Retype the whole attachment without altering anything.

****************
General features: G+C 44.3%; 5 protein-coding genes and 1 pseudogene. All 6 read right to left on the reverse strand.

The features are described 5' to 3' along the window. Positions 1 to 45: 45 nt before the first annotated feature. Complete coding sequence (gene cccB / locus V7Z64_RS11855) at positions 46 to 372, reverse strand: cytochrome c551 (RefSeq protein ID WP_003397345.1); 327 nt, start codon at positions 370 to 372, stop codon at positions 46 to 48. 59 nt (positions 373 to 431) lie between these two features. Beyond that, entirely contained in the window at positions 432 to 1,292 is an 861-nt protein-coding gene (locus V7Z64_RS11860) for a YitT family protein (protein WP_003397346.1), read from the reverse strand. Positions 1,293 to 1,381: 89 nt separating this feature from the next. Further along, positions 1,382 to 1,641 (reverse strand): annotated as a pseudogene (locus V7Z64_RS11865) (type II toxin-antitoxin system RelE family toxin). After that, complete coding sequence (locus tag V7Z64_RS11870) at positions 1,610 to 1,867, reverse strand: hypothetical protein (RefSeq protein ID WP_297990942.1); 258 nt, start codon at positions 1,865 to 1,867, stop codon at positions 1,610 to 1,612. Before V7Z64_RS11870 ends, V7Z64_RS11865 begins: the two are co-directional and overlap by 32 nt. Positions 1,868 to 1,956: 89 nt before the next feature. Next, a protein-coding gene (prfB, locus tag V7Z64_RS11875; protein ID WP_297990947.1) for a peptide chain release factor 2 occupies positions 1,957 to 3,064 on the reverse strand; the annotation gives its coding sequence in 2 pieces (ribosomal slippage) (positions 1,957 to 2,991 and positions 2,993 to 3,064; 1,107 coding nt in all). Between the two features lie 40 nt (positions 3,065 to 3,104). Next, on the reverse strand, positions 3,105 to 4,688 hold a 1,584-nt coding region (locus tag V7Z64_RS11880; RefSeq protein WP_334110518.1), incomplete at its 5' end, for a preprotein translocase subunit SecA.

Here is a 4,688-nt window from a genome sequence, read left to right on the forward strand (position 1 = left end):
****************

General features: G+C 44.3%; 5 protein-coding genes and 1 pseudogene. All 6 read right to left on the reverse strand.

The features are described 5' to 3' along the window. Positions 1 to 45: 45 nt before the first annotated feature. Complete coding sequence (gene cccB / locus V7Z64_RS11855) at positions 46 to 372, reverse strand: cytochrome c551 (RefSeq protein ID WP_003397345.1); 327 nt, start codon at positions 370 to 372, stop codon at positions 46 to 48. 59 nt (positions 373 to 431) lie between these two features. Beyond that, entirely contained in the window at positions 432 to 1,292 is an 861-nt protein-coding gene (locus V7Z64_RS11860) for a YitT family protein (protein WP_003397346.1), read from the reverse strand. Positions 1,293 to 1,381: 89 nt separating this feature from the next. Further along, positions 1,382 to 1,641 (reverse strand): annotated as a pseudogene (locus V7Z64_RS11865) (type II toxin-antitoxin system RelE family toxin). After that, complete coding sequence (locus tag V7Z64_RS11870) at positions 1,610 to 1,867, reverse strand: hypothetical protein (RefSeq protein ID WP_297990942.1); 258 nt, start codon at positions 1,865 to 1,867, stop codon at positions 1,610 to 1,612. Before V7Z64_RS11870 ends, V7Z64_RS11865 begins: the two are co-directional and overlap by 32 nt. Positions 1,868 to 1,956: 89 nt before the next feature. Next, a protein-coding gene (prfB, locus tag V7Z64_RS11875; protein ID WP_297990947.1) for a peptide chain release factor 2 occupies positions 1,957 to 3,064 on the reverse strand; the annotation gives its coding sequence in 2 pieces (ribosomal slippage) (positions 1,957 to 2,991 and positions 2,993 to 3,064; 1,107 coding nt in all). Between the two features lie 40 nt (positions 3,065 to 3,104). Next, on the reverse strand, positions 3,105 to 4,688 hold a 1,584-nt coding region (locus tag V7Z64_RS11880; RefSeq protein WP_334110518.1), incomplete at its 5' end, for a preprotein translocase subunit SecA.

Here is a 4,688-nt window from a genome sequence, read left to right on the forward strand (position 1 = left end):